Defense cutbacks crimp Lockheed, Raytheon results
By Andrea Shalal-Esa
WASHINGTON (Reuters) - Lockheed Martin Corp LMT.N and Raytheon Co RTN.N warned on Thursday that U.S. defense budget cuts would eat into their sales this year, but they forecast very different effects on their bottom lines.
Lockheed, the Pentagon's biggest supplier, said it could cut enough costs that earnings would not only grow but also would exceed expectations. Raytheon, on the other hand, said its profit would shrink as the arms maker gets squeezed by the end of high-margin programs and the start of new, low-margin ones.
Their divergent fortunes illustrate the tough year ahead for defense contractors, which are uncertain about just how deeply the U.S. government plans to cut military spending to help rein in the soaring deficit.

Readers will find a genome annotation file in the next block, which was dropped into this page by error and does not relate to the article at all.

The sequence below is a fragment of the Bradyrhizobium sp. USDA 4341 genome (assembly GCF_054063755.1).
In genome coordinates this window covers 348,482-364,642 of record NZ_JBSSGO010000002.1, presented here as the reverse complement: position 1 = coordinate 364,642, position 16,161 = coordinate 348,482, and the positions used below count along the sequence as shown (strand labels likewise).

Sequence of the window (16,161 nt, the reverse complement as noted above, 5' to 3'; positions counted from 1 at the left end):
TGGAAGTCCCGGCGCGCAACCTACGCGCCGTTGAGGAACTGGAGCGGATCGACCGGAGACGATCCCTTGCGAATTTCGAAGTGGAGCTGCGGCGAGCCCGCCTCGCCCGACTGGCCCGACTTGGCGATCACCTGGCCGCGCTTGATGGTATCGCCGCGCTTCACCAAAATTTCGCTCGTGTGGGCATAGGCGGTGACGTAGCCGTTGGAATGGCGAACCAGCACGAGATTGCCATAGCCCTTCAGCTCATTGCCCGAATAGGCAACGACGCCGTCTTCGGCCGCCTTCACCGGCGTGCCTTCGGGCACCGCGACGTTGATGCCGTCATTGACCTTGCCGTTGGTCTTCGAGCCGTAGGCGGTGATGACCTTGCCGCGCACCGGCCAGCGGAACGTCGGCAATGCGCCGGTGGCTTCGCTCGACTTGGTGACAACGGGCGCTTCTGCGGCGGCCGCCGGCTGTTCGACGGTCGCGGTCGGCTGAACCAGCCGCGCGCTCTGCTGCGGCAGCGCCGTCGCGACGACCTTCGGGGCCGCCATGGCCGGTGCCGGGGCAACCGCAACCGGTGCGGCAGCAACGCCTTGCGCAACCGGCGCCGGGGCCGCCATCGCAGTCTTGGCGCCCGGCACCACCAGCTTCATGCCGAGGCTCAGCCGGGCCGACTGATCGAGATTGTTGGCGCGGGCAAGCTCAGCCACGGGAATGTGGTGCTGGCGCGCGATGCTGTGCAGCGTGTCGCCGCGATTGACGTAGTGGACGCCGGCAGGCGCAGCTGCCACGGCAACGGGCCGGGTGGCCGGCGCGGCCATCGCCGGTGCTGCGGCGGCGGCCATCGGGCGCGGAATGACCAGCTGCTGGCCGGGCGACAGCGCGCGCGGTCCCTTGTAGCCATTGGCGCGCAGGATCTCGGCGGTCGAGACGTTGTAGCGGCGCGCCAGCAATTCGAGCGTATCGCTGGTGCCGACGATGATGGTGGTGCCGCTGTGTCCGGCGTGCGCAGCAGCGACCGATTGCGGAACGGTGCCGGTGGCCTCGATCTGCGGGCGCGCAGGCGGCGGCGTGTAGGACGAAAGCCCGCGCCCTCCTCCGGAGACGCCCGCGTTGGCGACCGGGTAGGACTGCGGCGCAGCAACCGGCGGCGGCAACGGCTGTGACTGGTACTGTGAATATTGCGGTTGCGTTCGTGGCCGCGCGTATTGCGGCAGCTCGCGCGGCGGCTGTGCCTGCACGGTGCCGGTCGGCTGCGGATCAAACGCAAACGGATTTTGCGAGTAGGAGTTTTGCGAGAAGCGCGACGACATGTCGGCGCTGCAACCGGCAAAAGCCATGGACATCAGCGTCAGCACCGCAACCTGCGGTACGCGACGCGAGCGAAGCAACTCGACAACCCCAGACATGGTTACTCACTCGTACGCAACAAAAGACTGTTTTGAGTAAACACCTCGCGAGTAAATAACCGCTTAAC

Lockheed makes fighter jets, among other armaments, while Raytheon makes the Patriot missiles and other defense equipment.
Lockheed's forecast assumes Congress will avert $500 billion in additional Pentagon spending reductions known as "sequestration" that are due to take effect over the next decade, starting in March.
But Lockheed still expects sales to contract as much as 6 percent this year, an even steeper slide than the decline of as much as 3 percent that Raytheon forecast.
As spending challenges mount at home, Lockheed is pushing for growth in its international markets, and expects this to make up at least 20 percent of revenue in the "next few years."
"Certainly there's continued strong demand for air and missile defense in the Middle East and Asia-Pacific...," Chief Executive Marillyn Hewson said on a conference call with analysts. Continued...